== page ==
How Service Providers Enable the Connected Life
More than ever, access to local telecommunications network infrastructure has become an important part of the way many of us live, work, play and learn — throughout our daily routines. Some of us take it for granted – we expect that the network will simply be there, when and where we need it.
Twenty-four hours a day, seven days a week. Without fail, it’s assumed to be omnipresent in our lives. By and large, that objective is purposefully reached, around the world. Truly, that’s an amazing accomplishment.
The Essential Telecom Infrastructure
As I’ve mentioned here before, I have worked for telecom service providers during much of my career. I’ve been an employee at several established wireline service providers. In contrast, I was the first employee of Iridium North America, back when it was a start-up pioneer of the satellite-based mobile communications sector.
Therefore, over the years, I’ve witnessed both notable success and failure – as the key investors provided the significant capital that’s required to build-out new infrastructure, and thereby assume the numerous risks associated with those strategic investments.
Every service provider, and its investors, would ultimately like to reap the rewards of successful new service launches. That return on investment is the source of some of the capital that’s needed to deliver the ongoing network capabilities and associated applications that their customers depend upon. It’s all part of a re-investment cycle that’s been at the core of the communications industry’s commitment for more than a century.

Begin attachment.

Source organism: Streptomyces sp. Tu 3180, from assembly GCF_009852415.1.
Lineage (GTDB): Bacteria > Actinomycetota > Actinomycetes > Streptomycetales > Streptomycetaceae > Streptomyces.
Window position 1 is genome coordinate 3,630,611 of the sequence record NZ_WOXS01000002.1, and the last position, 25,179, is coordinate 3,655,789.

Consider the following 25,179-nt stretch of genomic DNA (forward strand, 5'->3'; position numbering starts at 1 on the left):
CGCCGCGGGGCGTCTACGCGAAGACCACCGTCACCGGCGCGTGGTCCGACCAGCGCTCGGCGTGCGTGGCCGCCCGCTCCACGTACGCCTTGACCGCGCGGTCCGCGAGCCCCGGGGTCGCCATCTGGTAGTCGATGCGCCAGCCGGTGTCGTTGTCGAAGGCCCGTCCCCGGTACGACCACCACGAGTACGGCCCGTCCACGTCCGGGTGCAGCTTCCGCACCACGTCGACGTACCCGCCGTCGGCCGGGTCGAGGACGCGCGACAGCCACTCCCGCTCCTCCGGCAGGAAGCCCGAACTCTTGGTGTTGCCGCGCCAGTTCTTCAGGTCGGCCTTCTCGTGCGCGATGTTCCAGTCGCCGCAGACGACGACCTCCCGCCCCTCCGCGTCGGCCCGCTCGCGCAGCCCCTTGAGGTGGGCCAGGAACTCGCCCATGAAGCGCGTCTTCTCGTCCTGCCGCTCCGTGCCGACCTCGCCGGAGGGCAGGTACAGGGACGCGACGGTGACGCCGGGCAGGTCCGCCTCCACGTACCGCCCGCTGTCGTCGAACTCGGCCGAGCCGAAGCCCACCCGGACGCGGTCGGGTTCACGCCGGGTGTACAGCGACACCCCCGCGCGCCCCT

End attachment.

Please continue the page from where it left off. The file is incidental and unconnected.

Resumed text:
Let’s Celebrate Telecom Innovation and Investment
As a testament to their continued efforts, today I’m starting a new series of editorials where I celebrate a few examples from recent history — highlighting the service provider deployments that have enabled the Connected Lifestyles of their customers around the globe. Note; these summaries are excerpts from the Cisco Connected Life User Experience (CLUE) case studies.
Vodafone 360 consists of a variety of features, including a visual address book; Vodafone People, which aggregates contacts and other personal data across social networks and PC synchronization; an application store; and other services such as music, maps, and search.
The original offer included two signature semi-customized devices, the H1 and M1 from Samsung. Vodafone was faced with the following challenges in launching 360:
- Vodafone 360 was a major undertaking and has had lots of competition.
- According to Ovum, a developer ecosystem is crucial to the success of this undertaking. Vodafone will have to be equal to, if not better than, the ecosystem developed by the established providers.
- Vodafone had limited experience in this field, and the competition for developers is fierce, with a growing number of players in this arena – including Apple and Google.
- Providing a consistent user experience across a variety of networks and a wide range of handsets was a challenge.
- Customized devices, while optimizing user experience, are limiting and out of step with Vodafone’s open Internet model.
- Ovum analysts feel that developers and consumers would quickly become disillusioned if the promise of Vodafone 360 could not be fulfilled on the wider range of supported handsets beyond the customized devices.